Pointers On Leading and Following
by Ronnen Levinson
Your dance instructor should teach you not only the steps to each
dance figure, but also how to lead or follow your partner. Here's
some advice on technique for leading and following. If a point is
unclear, please consult your teacher.
Leaders And Followers
Don't clench your partner's hand,
arm, or shoulder in a grip of death--a very light hold will suffice.
Most turns are led with fingertip or palm contact. Execute push
motions with your palm or fingers, and execute pull motions with
hooked fingers. Leaders: if you need to pull your partner's hand
toward you, just hook a few of your fingers into the curled fingers
of her hand. Followers: in dances that are led hand-to-hand, keep
your hands accessible.
I'll repeat: don't squeeze your
partner's hand with your thumb or fingers.
Dance with your body, not from
your feet. Hold your partner with your hand flat, L-shaped, or-- if
holding a bony body part like a shoulder blade or hipbone--very
gently curved. Keep your fingers together, and do not poke your
partner or dig your fingers into your partner's back or side.
Since you will always find your
feet at the bottom of your legs, you're unlikely to learn anything
useful by looking down. Instead, watch your partner. This is
especially important for followers, since some leads have visual
Maintain good frame. In some
dances, particularly the Latin ones, you signal motion to your
partner solely through the frame in your arms. Your arms should be
held neither rigid nor limp--they are springs. Gently use the
muscles in your arms to communicate tension and compression as
needed. Pushing or pulling hard can make you feel uncomfortably
heavy to your partner.
Lead and follow are greatly
enhanced by proper body shaping, rise and fall, and use of
contra-body motion and contra-body motion position. These are best
learned from professional instructors.
When dancing socially, accommodate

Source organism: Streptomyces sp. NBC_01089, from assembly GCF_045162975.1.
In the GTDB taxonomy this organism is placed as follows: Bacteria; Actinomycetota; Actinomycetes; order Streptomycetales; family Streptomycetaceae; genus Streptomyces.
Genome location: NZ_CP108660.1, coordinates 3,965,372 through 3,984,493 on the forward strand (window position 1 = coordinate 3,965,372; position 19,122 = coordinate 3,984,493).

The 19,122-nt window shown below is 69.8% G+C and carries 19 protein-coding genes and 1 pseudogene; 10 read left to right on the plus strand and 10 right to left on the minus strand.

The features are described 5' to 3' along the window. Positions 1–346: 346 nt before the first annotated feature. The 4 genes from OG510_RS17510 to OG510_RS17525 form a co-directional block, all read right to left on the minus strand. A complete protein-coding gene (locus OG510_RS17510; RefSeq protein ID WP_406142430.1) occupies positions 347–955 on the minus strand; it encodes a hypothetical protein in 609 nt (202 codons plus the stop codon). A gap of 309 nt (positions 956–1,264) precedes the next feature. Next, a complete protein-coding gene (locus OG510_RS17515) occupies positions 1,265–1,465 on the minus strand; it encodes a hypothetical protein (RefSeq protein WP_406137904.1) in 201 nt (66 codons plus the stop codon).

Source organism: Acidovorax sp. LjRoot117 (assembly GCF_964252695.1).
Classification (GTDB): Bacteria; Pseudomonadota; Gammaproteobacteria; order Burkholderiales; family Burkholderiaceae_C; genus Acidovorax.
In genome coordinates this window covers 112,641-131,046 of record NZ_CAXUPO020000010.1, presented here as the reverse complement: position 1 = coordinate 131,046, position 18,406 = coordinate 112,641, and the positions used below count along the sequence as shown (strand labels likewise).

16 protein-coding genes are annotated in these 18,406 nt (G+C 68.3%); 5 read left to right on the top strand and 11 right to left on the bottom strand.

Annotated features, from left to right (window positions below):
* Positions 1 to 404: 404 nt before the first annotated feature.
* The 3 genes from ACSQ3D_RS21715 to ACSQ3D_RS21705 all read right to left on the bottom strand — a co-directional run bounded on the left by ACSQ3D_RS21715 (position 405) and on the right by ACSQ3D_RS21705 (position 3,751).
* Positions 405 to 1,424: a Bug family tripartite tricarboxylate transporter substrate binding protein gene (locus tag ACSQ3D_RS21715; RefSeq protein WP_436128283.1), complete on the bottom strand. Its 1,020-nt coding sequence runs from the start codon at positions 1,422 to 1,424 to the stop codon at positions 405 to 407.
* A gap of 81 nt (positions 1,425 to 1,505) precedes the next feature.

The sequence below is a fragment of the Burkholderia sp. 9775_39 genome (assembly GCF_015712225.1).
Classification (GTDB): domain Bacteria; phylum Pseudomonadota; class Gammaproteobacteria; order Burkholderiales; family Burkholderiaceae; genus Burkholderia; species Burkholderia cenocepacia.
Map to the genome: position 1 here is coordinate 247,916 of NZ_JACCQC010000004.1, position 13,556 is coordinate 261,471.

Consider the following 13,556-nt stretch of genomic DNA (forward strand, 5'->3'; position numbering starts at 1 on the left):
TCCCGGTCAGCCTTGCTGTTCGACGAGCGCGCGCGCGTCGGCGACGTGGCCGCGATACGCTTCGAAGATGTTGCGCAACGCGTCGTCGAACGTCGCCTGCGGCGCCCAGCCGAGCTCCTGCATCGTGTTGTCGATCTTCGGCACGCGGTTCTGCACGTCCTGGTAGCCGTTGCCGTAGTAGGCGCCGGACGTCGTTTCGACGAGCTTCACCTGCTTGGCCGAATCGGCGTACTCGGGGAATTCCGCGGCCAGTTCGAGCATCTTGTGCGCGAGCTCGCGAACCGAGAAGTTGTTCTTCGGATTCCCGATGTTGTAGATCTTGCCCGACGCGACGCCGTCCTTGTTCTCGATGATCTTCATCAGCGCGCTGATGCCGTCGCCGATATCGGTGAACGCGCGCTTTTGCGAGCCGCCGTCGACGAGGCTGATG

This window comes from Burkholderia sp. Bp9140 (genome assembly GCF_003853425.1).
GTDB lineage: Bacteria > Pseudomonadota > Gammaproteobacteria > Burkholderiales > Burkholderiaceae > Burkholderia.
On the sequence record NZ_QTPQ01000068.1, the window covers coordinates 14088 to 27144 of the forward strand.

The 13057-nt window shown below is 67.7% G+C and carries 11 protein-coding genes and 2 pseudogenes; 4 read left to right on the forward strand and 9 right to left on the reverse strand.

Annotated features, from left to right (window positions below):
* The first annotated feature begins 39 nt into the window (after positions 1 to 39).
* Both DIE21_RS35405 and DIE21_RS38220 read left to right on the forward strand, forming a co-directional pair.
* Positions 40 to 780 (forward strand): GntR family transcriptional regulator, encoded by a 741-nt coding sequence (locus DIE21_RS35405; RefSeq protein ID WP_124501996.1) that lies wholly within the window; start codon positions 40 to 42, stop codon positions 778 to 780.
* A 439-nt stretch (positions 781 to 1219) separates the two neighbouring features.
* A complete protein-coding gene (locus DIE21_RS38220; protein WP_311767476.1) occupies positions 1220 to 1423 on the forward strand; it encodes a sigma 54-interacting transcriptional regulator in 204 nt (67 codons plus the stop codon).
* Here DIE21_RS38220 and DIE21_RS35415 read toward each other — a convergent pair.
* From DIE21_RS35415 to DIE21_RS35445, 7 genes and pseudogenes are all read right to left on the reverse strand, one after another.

your partner. If your partner loses balance, arrives somewhere
unexpected, or winds up on the wrong foot, do your best to complete
the figure gracefully by adapting to your partner's actions.
Sometimes this means gently bringing your partner back into place;
at other times, you should travel to catch up to your partner.
Remember that one of your goals in
social dancing is to make your partner happy, and act accordingly.
Lead beginning followers with two
hands rather than one where possible and appropriate. It will make
your lead much clearer.
In closed frame, gently cup your
right hand on the bottom or middle of her left shoulder blade. Don't
press your fingers into her back!
In open position (i.e., when
connected with extended arms, rather than in closed frame), joined
hands should be held close to the waist level of the shorter
partner. Typically, the leader lowers his hand to the follower's
waist level. This makes the hold comfortable for both
partners--otherwise, the follower would have to elevate her extended
arm, which gets tiring.
At the start of the dance, shift
your weight right or left to put the follower's weight over her
appropriate foot. For example, if you are starting a dance in which
you first step with your left foot, shift your weight over your
right foot, leaving your left foot free. Your connection with your
partner will shift her weight over her left foot, freeing her right
foot to move.
Follow the leader's weight changes
and/or rise & fall--these communicate his timing. When dancing
socially, it won't matter if the leader is out of sync with the
music so long as you follow his timing as conveyed by his motions.
Wait for the leader to move before
you do. The lead and follow will break down if you get ahead of him.
You are self-propelled. The leader
indicates where you are to go, but he doesn't put you there.
A useful oversimplification of
following is that you go when his body goes and where his body goes.
However, there are dance figures in which you follow the motion of a
part of the leader's body, such as his arm, rather than the motion
of his whole body, which may be staying in place. One example would
be the hockey stick in International Rumba.
Support your own weight at all
times--your partner is not a leaning post! It is particularly
important to support yourself fully during a dip, because any weight
that you place on your partner during this figure will be carried by
his back. Remember that old adage: lift with the legs, not with the
The Essence of Leading and Following
It takes instruction and practice to learn to how dance steps
well. However, the essence of leading and following the figures is
simple. To paraphrase the advice given by the King of Hearts to the
White Rabbit--"begin at the beginning; go on till you come to
the end; then stop"--the follower begins to move when led to
move, and stops when led to stop. That is, the follower neither
starts nor stops on her own. The leader must signal the motion of his
body to the follower, while the follower feels and watches the motion
of the leader's body (not of his feet!) for direction.
Excerpted with permission from Much
Ado About Ballroom Dancing, a handbook for the social dancer, ©
2000 by Ronnen Levinson,
and reprinted in DRDC newsletter, September 2010.